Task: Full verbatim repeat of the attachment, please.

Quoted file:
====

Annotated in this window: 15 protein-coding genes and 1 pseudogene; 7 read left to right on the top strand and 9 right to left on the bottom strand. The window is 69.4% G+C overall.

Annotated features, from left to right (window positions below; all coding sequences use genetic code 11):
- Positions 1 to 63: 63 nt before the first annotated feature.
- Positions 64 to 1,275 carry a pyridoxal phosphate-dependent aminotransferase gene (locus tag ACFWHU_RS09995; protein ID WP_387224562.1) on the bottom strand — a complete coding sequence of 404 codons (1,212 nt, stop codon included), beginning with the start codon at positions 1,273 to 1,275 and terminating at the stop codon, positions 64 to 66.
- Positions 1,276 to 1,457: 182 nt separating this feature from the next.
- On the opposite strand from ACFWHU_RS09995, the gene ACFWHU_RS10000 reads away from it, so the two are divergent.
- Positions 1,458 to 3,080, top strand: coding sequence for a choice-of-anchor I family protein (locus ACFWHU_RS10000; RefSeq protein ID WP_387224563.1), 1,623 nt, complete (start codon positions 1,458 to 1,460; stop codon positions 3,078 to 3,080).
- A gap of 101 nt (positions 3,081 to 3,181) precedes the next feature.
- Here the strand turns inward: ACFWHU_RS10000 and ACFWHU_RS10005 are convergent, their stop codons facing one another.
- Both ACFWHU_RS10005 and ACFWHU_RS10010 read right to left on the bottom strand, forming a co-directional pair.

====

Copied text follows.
Annotated in this window: 15 protein-coding genes and 1 pseudogene; 7 read left to right on the top strand and 9 right to left on the bottom strand. The window is 69.4% G+C overall.

Annotated features, from left to right (window positions below; all coding sequences use genetic code 11):
- Positions 1 to 63: 63 nt before the first annotated feature.
- Positions 64 to 1,275 carry a pyridoxal phosphate-dependent aminotransferase gene (locus tag ACFWHU_RS09995; protein ID WP_387224562.1) on the bottom strand — a complete coding sequence of 404 codons (1,212 nt, stop codon included), beginning with the start codon at positions 1,273 to 1,275 and terminating at the stop codon, positions 64 to 66.
- Positions 1,276 to 1,457: 182 nt separating this feature from the next.
- On the opposite strand from ACFWHU_RS09995, the gene ACFWHU_RS10000 reads away from it, so the two are divergent.
- Positions 1,458 to 3,080, top strand: coding sequence for a choice-of-anchor I family protein (locus ACFWHU_RS10000; RefSeq protein ID WP_387224563.1), 1,623 nt, complete (start codon positions 1,458 to 1,460; stop codon positions 3,078 to 3,080).
- A gap of 101 nt (positions 3,081 to 3,181) precedes the next feature.
- Here the strand turns inward: ACFWHU_RS10000 and ACFWHU_RS10005 are convergent, their stop codons facing one another.
- Both ACFWHU_RS10005 and ACFWHU_RS10010 read right to left on the bottom strand, forming a co-directional pair.